Investigators Highlight Characteristics Potentially Linked to Improved CAR T-Cell Therapy Outcomes in Large B-Cell Lymphoma
Investigators have assessed whether specific tumor characteristics were associated with improved outcomes in patients with large B-cell lymphoma who received chimeric antigen receptor (CAR) T-cell therapy, according to a recent study published by Locke et al in Nature Medicine. The findings may help inform treatment selection in this patient population.
CAR T-cell therapy has been shown to improve the treatment of certain hematologic malignancies. Initially approved for patients who didn’t respond to multiple lines of therapy, clinical trials have demonstrated that CAR T-cell therapy can be used as an earlier treatment option.
The ZUMA-7 trial compared axicabtagene ciloleucel anti-CD19 CAR T-cell therapy with standard high-dose chemotherapy followed by an autologous stem cell transplant in patients with recurrent or treatment-resistant large B-cell lymphoma. The patients who received axicabtagene ciloleucel therapy—designed to target the CD19 molecule on large B-cell lymphoma cells—experienced a 60% reduction in the risk of disease progression, the need for new therapy, or mortality compared with those who received standard therapy.
The positive findings from the trial led to the U.S. Food and Drug Administration’s approval of axicabtagene ciloleucel as second-line therapy for these patients. However, some patients who participated in the trial did not respond well to therapy or relapsed quickly after treatment.
Study Methods and Results
In the recent study, the investigators analyzed tumor gene expression patterns using the samples of patients with large B-cell lymphoma. They discovered that a B-cell gene expression signature and CD19 protein expression were significantly associated with improved event-free survival in patients treated with axicabtagene ciloleucel therapy but not in those treated with standard therapy.
The patients with lower tumor cell levels of CD19 had gene expression patterns associated with immune suppression, suggesting that the immune environment of the tumors may play an critical role in regulating axicabtagene ciloleucel therapy and outcomes. Additionally, biomarkers associated with improved outcomes to axicabtagene ciloleucel therapy decreased as the patients received more treatments. The investigators emphasized that receipt of axicabtagene ciloleucel therapy in earlier lines of treatment may be essential to ensure improved patient outcomes.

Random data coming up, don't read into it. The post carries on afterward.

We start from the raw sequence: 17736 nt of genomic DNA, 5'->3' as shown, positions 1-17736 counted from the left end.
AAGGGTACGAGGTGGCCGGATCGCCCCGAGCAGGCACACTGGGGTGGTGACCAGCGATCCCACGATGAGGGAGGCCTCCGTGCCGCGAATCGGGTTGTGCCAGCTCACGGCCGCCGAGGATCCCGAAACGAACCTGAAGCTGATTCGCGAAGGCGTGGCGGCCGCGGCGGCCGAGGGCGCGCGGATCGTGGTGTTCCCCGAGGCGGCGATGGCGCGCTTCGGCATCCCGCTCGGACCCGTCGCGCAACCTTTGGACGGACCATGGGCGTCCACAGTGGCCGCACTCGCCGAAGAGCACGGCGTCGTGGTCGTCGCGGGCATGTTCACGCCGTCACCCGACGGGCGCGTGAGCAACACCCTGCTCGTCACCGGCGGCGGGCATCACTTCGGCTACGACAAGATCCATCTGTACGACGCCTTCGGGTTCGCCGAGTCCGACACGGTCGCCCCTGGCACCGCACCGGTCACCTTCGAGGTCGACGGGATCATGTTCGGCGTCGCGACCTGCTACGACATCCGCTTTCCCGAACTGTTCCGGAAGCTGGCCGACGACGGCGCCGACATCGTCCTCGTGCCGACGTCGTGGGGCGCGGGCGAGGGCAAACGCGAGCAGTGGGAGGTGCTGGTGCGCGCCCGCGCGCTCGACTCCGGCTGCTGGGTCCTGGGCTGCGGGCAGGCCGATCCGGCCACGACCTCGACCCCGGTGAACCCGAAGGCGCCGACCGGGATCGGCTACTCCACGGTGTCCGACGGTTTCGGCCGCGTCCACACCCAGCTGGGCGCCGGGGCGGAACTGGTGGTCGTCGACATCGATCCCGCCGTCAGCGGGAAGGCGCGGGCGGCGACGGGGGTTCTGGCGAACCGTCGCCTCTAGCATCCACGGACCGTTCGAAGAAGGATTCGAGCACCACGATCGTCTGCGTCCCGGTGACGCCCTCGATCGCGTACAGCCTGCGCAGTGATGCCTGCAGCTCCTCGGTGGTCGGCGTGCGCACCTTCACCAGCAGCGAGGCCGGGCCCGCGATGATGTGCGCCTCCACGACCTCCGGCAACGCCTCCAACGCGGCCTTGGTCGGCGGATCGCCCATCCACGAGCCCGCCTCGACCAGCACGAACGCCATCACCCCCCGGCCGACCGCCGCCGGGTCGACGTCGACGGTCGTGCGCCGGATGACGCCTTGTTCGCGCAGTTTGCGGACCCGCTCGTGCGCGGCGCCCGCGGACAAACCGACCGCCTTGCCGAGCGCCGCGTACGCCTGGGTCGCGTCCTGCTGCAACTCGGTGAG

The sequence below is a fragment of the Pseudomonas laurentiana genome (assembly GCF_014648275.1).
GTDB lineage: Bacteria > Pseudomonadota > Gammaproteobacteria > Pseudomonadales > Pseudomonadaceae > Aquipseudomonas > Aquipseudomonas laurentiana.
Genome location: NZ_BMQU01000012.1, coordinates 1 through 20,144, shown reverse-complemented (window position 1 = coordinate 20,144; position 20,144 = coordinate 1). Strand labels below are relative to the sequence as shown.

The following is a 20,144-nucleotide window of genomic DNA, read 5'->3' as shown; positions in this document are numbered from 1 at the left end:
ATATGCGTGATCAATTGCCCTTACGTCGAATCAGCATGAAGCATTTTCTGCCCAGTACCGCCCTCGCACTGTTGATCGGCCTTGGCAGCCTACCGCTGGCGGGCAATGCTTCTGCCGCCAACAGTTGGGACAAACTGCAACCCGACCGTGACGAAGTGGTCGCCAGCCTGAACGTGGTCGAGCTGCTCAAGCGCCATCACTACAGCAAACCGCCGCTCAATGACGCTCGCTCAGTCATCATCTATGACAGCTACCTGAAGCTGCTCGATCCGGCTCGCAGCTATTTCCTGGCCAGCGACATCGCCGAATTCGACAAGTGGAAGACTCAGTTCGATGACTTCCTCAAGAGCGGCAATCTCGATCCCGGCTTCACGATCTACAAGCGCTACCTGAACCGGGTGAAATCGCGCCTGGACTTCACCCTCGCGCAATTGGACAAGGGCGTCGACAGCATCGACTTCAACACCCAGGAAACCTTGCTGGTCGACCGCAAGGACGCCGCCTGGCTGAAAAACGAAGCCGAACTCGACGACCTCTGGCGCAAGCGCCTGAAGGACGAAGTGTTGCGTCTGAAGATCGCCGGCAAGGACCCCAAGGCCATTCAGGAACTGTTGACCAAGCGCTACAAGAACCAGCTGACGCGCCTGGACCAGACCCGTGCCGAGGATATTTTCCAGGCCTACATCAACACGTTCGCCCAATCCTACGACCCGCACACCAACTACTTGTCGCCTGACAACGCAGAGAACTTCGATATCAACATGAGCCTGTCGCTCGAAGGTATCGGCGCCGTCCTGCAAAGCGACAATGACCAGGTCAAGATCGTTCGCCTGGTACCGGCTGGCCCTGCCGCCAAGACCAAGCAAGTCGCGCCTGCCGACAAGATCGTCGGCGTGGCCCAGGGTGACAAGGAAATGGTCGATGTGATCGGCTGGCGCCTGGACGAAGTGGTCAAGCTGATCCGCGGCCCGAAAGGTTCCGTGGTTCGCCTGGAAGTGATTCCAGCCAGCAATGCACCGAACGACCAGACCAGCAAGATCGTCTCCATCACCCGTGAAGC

The investigators revealed that in the standard therapy group, the patients with a high tumor burden or elevated levels of the lactate dehydrogenase enzyme experienced shorter event-free survival. Further, the patients with a nongerminal center B cell–like molecular subtype of large B-cell lymphoma had poorer outcomes after receiving standard therapy. In contrast, molecular subtypes were not associated with outcomes in axicabtagene ciloleucel therapy, indicating that the treatment option may overcome some mechanisms of resistance to standard therapy.
“Knowledge of the immune contexture is essential for understanding mechanisms of action and likelihood of prolonged response to CAR T-cell therapy. Collectively, these data may help inform studies evaluating patient management based on tumor biology and biomarkers as well as the design of next-generation therapeutics,” concluded lead study author Frederick L. Locke, MD, Chair of the Department of Blood and Marrow Transplant and Cellular Immunotherapy at the Moffitt Cancer Center.
Disclosure: The research in this study was funded by Kite Pharma. For full disclosures of the study authors, visit nature.com.The content in this post has not been reviewed by the American Society of Clinical Oncology, Inc. (ASCO®) and does not necessarily reflect the ideas and opinions of ASCO®.